I also conclude that our knowledge of the details of the organization of tropical convection, the Madden-Julian oscillation, and El Nino will limit our ability to make definitive statements about the variability of the onset of the monsoon.
This type of analysis does not really drive scientific investigation; in fact, some of my friends would maintain that these are obvious textbook generalizations. The analysis does help the decision maker and those with applications required to make plans. It places climate knowledge in context of many other factors, and this is, often, what is needed. The public health official is usually dealing with an existing problem. Therefore, they are looking at how climate change might change their approach to that problem. They need to decide now and cannot wait 20 years until climate modelers are satisfied with their representation of tropical convection. Those details don’t make or break the deal.
It is a fact that those responsible for the infrastructure to support, public health, resource management, agriculture, etc. must always be making decisions that matter for the next 10, 20, 50 years. We must, therefore, be able to analyze the climate knowledge and help inform their decisions. Otherwise, they will either use old information or no information, and that presents a risk that is unnecessary.
There is a big concept at work here. Namely, for both the decision maker and the climate scientist we are working from a place where we have something that exists. When we look forward, plan, we need to decide whether our plans can be incremental changes to that which exists or whether or not something radically different is required. The analysis I pose for the South Asia monsoon is based on the idea that the major forcing mechanisms are such that we can look for incremental changes around the existing state. We can also identify places where we just don’t know, but those places of lack of knowledge do not require us to dismiss that we, in fact, have information that we can use to make rational decisions. It is important to remember that the climate of the Earth is not just some random state of the atmosphere and ocean. It is anchored to the geography and geology of the Earth and strength of the Sun’s heating. There is a chaotic element of the climate, but that does not make climate, fundamentally, chaotic.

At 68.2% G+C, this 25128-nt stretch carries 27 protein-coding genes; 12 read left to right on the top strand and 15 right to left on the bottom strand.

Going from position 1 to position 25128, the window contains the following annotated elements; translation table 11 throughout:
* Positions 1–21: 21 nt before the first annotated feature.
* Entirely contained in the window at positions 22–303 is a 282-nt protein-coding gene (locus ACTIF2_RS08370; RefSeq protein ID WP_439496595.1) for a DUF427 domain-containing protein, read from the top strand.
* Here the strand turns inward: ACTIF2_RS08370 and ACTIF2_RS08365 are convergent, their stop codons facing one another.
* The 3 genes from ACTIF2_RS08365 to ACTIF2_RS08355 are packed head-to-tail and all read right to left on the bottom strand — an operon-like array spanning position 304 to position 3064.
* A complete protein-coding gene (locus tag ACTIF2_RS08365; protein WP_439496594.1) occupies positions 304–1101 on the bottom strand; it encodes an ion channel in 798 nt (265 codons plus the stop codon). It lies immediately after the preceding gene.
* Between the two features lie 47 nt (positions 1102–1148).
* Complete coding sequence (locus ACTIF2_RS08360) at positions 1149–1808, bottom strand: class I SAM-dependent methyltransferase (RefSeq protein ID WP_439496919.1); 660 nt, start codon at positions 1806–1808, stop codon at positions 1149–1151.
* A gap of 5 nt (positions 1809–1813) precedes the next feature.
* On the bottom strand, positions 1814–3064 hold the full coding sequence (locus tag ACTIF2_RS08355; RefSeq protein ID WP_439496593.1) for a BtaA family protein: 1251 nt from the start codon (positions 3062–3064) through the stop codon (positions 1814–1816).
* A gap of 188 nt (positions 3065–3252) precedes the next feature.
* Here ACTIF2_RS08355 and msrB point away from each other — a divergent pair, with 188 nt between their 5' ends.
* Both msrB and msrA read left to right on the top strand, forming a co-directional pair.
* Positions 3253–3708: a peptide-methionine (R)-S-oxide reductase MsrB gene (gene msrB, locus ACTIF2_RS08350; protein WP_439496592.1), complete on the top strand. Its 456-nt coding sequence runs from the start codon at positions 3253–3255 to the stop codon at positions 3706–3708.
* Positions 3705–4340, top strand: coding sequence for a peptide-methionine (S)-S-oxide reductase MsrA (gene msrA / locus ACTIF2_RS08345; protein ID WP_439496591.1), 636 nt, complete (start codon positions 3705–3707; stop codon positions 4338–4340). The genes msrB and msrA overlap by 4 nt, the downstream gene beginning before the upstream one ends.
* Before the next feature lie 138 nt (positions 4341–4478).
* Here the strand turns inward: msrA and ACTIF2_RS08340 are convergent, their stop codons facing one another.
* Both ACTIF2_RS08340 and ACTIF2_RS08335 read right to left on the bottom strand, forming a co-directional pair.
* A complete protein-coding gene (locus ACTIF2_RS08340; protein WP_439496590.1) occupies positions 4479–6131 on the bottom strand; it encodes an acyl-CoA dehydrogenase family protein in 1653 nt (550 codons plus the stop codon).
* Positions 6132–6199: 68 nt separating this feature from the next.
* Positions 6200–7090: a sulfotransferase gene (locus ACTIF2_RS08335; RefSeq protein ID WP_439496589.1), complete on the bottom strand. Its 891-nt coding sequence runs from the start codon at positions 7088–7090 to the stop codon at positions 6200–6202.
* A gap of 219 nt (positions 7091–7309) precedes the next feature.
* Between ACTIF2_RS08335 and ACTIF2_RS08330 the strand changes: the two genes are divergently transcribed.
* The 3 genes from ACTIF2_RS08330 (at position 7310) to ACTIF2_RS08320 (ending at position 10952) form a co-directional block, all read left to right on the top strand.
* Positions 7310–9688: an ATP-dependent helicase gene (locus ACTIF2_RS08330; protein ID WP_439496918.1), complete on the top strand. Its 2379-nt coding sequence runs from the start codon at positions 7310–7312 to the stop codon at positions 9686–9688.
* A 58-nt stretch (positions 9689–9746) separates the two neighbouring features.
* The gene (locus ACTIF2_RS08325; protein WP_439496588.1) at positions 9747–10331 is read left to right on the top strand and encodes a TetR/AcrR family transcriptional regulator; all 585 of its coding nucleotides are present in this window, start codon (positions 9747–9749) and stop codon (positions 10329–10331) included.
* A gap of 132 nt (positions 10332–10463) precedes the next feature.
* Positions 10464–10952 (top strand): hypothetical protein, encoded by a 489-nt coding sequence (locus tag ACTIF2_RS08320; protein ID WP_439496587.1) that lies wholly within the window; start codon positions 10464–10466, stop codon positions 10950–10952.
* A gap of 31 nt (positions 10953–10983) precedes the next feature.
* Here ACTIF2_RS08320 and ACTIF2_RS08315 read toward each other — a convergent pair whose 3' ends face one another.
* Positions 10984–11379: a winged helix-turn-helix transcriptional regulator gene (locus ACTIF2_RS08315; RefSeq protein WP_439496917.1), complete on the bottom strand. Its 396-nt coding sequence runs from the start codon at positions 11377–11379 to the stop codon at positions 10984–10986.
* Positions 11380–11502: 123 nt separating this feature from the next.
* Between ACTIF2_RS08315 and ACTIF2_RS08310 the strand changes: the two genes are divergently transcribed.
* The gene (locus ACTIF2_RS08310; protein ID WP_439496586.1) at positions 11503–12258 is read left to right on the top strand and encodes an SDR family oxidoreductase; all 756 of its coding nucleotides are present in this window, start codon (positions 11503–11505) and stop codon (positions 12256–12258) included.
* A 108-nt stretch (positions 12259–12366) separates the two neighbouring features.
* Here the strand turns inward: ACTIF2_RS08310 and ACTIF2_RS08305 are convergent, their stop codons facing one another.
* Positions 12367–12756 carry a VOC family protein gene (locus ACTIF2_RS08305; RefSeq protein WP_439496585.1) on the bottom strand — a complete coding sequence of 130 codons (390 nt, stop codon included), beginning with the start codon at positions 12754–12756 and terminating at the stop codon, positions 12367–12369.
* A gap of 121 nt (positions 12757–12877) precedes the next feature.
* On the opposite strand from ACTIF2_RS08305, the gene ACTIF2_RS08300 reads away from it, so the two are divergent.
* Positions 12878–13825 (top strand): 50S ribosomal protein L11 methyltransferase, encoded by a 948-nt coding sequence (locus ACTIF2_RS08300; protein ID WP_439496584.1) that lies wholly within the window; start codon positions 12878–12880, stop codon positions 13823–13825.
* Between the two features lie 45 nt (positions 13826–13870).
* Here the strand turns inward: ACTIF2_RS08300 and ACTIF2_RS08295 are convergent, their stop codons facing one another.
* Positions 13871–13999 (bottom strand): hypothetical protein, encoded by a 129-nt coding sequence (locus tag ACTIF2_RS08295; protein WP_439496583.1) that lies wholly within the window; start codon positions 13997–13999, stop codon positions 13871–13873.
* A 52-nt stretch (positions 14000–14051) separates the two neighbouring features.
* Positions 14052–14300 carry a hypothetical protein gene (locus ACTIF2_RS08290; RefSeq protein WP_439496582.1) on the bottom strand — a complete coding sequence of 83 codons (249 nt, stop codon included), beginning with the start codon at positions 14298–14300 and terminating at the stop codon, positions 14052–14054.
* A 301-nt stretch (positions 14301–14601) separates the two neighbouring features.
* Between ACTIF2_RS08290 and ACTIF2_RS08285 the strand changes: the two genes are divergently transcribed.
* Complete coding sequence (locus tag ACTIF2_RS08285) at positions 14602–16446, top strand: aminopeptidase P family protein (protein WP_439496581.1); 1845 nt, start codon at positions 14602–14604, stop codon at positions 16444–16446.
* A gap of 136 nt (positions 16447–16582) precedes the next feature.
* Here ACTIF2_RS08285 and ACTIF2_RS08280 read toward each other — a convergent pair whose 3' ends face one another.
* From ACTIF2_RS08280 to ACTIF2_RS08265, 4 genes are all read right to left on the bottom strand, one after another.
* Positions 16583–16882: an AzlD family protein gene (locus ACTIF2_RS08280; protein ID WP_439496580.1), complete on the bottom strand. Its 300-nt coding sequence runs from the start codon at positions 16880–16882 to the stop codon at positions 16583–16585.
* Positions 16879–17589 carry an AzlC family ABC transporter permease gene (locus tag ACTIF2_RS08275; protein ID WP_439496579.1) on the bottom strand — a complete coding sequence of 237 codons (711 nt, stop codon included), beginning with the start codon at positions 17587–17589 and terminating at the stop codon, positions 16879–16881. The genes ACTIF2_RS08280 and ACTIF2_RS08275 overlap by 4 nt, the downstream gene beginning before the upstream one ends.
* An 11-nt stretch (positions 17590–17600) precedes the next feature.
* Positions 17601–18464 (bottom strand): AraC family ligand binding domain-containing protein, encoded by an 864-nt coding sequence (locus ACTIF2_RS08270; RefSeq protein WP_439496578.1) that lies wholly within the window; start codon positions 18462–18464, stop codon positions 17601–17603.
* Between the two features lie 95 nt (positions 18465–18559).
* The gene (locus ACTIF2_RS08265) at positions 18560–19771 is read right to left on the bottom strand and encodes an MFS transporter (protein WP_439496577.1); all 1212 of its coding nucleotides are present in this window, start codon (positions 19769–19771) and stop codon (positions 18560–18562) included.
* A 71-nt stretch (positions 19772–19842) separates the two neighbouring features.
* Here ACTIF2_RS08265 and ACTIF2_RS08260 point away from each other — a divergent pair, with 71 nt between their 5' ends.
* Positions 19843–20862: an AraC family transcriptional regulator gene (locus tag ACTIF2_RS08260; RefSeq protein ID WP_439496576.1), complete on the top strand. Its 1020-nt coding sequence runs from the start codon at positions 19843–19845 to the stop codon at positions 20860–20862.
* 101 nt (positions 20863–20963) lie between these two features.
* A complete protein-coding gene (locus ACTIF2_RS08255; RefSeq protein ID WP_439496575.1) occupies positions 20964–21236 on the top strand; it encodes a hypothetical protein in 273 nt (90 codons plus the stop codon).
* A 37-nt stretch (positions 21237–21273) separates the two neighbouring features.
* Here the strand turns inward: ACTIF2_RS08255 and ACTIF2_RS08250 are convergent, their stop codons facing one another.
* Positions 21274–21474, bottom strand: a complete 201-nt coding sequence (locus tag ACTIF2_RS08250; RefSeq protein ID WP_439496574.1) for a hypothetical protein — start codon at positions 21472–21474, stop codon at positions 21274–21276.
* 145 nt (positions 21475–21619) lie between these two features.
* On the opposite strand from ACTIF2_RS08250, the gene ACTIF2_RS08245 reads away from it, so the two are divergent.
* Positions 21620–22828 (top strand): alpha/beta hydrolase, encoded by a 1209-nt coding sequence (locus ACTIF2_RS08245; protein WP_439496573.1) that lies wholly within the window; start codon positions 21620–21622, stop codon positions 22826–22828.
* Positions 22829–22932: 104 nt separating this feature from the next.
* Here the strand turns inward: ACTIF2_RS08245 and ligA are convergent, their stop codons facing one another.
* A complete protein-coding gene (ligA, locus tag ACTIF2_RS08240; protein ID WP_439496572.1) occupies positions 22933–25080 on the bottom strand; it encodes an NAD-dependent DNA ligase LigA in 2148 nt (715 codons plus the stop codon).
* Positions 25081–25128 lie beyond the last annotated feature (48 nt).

OK, back to the talk and my vanity. This analysis was, unless people lie to me, well received. It ranged from policy people telling me it was the first time he had seen a modeler saying that we “know something,” to those far more expert than me on the climate, able to argue details, but saying that the basic foundation made sense. This, to me, is useful
posted from Dubai.
Updated: 19:44 GMT le 09 septembre 2009